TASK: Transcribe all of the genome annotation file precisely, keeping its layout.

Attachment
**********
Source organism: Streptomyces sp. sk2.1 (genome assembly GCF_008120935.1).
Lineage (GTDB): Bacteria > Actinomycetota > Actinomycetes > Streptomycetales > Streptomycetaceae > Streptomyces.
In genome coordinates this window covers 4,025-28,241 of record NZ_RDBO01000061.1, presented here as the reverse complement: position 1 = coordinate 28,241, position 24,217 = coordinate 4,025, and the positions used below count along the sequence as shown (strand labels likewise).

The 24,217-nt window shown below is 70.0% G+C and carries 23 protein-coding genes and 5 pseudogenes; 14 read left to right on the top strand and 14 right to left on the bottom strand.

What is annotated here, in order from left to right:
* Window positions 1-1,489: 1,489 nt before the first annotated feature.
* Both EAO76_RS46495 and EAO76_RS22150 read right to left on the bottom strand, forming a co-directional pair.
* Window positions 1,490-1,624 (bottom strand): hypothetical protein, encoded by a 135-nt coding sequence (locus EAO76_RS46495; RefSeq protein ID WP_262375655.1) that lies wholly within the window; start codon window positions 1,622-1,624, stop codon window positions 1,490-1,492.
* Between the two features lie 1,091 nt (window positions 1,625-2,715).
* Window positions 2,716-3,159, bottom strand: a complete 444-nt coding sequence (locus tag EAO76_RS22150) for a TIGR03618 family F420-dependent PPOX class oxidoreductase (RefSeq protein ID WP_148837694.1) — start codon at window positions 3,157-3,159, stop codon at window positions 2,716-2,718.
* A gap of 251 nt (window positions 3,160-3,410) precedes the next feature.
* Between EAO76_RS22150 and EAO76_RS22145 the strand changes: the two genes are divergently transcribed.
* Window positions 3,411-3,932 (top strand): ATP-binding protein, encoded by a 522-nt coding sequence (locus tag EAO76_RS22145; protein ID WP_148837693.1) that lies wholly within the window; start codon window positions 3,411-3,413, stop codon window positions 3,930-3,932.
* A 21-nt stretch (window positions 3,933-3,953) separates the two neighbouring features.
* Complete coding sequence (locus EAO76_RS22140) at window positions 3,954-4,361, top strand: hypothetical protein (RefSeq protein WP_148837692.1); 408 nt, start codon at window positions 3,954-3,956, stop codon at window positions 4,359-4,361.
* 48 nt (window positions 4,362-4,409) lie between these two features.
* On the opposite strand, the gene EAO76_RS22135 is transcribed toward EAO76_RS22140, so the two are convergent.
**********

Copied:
Source organism: Streptomyces sp. sk2.1 (genome assembly GCF_008120935.1).
Lineage (GTDB): Bacteria > Actinomycetota > Actinomycetes > Streptomycetales > Streptomycetaceae > Streptomyces.
In genome coordinates this window covers 4,025-28,241 of record NZ_RDBO01000061.1, presented here as the reverse complement: position 1 = coordinate 28,241, position 24,217 = coordinate 4,025, and the positions used below count along the sequence as shown (strand labels likewise).

The 24,217-nt window shown below is 70.0% G+C and carries 23 protein-coding genes and 5 pseudogenes; 14 read left to right on the top strand and 14 right to left on the bottom strand.

What is annotated here, in order from left to right:
* Window positions 1-1,489: 1,489 nt before the first annotated feature.
* Both EAO76_RS46495 and EAO76_RS22150 read right to left on the bottom strand, forming a co-directional pair.
* Window positions 1,490-1,624 (bottom strand): hypothetical protein, encoded by a 135-nt coding sequence (locus EAO76_RS46495; RefSeq protein ID WP_262375655.1) that lies wholly within the window; start codon window positions 1,622-1,624, stop codon window positions 1,490-1,492.
* Between the two features lie 1,091 nt (window positions 1,625-2,715).
* Window positions 2,716-3,159, bottom strand: a complete 444-nt coding sequence (locus tag EAO76_RS22150) for a TIGR03618 family F420-dependent PPOX class oxidoreductase (RefSeq protein ID WP_148837694.1) — start codon at window positions 3,157-3,159, stop codon at window positions 2,716-2,718.
* A gap of 251 nt (window positions 3,160-3,410) precedes the next feature.
* Between EAO76_RS22150 and EAO76_RS22145 the strand changes: the two genes are divergently transcribed.
* Window positions 3,411-3,932 (top strand): ATP-binding protein, encoded by a 522-nt coding sequence (locus tag EAO76_RS22145; protein ID WP_148837693.1) that lies wholly within the window; start codon window positions 3,411-3,413, stop codon window positions 3,930-3,932.
* A 21-nt stretch (window positions 3,933-3,953) separates the two neighbouring features.
* Complete coding sequence (locus EAO76_RS22140) at window positions 3,954-4,361, top strand: hypothetical protein (RefSeq protein WP_148837692.1); 408 nt, start codon at window positions 3,954-3,956, stop codon at window positions 4,359-4,361.
* 48 nt (window positions 4,362-4,409) lie between these two features.
* On the opposite strand, the gene EAO76_RS22135 is transcribed toward EAO76_RS22140, so the two are convergent.